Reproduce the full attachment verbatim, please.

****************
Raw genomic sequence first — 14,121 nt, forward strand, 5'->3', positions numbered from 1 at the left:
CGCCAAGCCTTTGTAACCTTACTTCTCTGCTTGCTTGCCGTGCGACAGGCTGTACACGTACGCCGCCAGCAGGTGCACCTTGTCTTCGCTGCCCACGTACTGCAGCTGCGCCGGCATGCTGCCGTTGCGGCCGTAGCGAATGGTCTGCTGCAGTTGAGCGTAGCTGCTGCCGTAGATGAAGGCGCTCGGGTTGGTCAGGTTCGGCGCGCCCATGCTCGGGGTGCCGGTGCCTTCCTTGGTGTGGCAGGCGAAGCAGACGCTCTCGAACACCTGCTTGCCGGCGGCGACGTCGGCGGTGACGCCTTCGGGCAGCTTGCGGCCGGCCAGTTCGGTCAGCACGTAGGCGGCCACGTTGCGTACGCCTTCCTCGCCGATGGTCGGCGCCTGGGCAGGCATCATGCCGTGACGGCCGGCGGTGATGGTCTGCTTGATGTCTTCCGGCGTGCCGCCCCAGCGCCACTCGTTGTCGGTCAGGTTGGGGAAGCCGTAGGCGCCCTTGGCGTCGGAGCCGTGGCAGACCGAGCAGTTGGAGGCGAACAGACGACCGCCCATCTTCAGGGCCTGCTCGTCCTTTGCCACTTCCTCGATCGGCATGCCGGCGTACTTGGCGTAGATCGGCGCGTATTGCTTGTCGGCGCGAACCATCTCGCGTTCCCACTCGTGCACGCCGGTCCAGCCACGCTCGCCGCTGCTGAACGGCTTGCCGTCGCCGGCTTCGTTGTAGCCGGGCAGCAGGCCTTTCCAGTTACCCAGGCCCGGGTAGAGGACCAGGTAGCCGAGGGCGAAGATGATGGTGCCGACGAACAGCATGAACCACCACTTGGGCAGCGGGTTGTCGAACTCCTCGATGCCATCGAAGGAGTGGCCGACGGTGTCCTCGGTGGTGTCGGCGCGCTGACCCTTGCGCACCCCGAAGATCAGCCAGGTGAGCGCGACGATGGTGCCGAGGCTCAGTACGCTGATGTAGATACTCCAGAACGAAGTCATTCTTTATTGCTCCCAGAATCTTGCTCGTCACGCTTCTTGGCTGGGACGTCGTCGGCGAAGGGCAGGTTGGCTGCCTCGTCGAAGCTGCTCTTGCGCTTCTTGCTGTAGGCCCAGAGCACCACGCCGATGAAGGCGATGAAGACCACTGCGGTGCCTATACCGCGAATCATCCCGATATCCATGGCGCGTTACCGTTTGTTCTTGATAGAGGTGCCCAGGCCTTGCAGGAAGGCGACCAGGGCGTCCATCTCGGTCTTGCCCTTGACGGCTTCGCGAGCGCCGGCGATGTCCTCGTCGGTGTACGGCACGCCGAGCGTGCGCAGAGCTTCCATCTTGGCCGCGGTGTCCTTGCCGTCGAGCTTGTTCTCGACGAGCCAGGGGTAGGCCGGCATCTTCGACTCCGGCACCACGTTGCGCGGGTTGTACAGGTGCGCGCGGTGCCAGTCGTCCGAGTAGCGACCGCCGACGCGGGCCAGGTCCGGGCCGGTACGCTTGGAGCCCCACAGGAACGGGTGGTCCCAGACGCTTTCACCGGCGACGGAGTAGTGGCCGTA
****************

Raw genomic sequence first — 14,121 nt, forward strand, 5'->3', positions numbered from 1 at the left:
CGCCAAGCCTTTGTAACCTTACTTCTCTGCTTGCTTGCCGTGCGACAGGCTGTACACGTACGCCGCCAGCAGGTGCACCTTGTCTTCGCTGCCCACGTACTGCAGCTGCGCCGGCATGCTGCCGTTGCGGCCGTAGCGAATGGTCTGCTGCAGTTGAGCGTAGCTGCTGCCGTAGATGAAGGCGCTCGGGTTGGTCAGGTTCGGCGCGCCCATGCTCGGGGTGCCGGTGCCTTCCTTGGTGTGGCAGGCGAAGCAGACGCTCTCGAACACCTGCTTGCCGGCGGCGACGTCGGCGGTGACGCCTTCGGGCAGCTTGCGGCCGGCCAGTTCGGTCAGCACGTAGGCGGCCACGTTGCGTACGCCTTCCTCGCCGATGGTCGGCGCCTGGGCAGGCATCATGCCGTGACGGCCGGCGGTGATGGTCTGCTTGATGTCTTCCGGCGTGCCGCCCCAGCGCCACTCGTTGTCGGTCAGGTTGGGGAAGCCGTAGGCGCCCTTGGCGTCGGAGCCGTGGCAGACCGAGCAGTTGGAGGCGAACAGACGACCGCCCATCTTCAGGGCCTGCTCGTCCTTTGCCACTTCCTCGATCGGCATGCCGGCGTACTTGGCGTAGATCGGCGCGTATTGCTTGTCGGCGCGAACCATCTCGCGTTCCCACTCGTGCACGCCGGTCCAGCCACGCTCGCCGCTGCTGAACGGCTTGCCGTCGCCGGCTTCGTTGTAGCCGGGCAGCAGGCCTTTCCAGTTACCCAGGCCCGGGTAGAGGACCAGGTAGCCGAGGGCGAAGATGATGGTGCCGACGAACAGCATGAACCACCACTTGGGCAGCGGGTTGTCGAACTCCTCGATGCCATCGAAGGAGTGGCCGACGGTGTCCTCGGTGGTGTCGGCGCGCTGACCCTTGCGCACCCCGAAGATCAGCCAGGTGAGCGCGACGATGGTGCCGAGGCTCAGTACGCTGATGTAGATACTCCAGAACGAAGTCATTCTTTATTGCTCCCAGAATCTTGCTCGTCACGCTTCTTGGCTGGGACGTCGTCGGCGAAGGGCAGGTTGGCTGCCTCGTCGAAGCTGCTCTTGCGCTTCTTGCTGTAGGCCCAGAGCACCACGCCGATGAAGGCGATGAAGACCACTGCGGTGCCTATACCGCGAATCATCCCGATATCCATGGCGCGTTACCGTTTGTTCTTGATAGAGGTGCCCAGGCCTTGCAGGAAGGCGACCAGGGCGTCCATCTCGGTCTTGCCCTTGACGGCTTCGCGAGCGCCGGCGATGTCCTCGTCGGTGTACGGCACGCCGAGCGTGCGCAGAGCTTCCATCTTGGCCGCGGTGTCCTTGCCGTCGAGCTTGTTCTCGACGAGCCAGGGGTAGGCCGGCATCTTCGACTCCGGCACCACGTTGCGCGGGTTGTACAGGTGCGCGCGGTGCCAGTCGTCCGAGTAGCGACCGCCGACGCGGGCCAGGTCCGGGCCGGTACGCTTGGAGCCCCACAGGAACGGGTGGTCCCAGACGCTTTCACCGGCGACGGAGTAGTGGCCGTA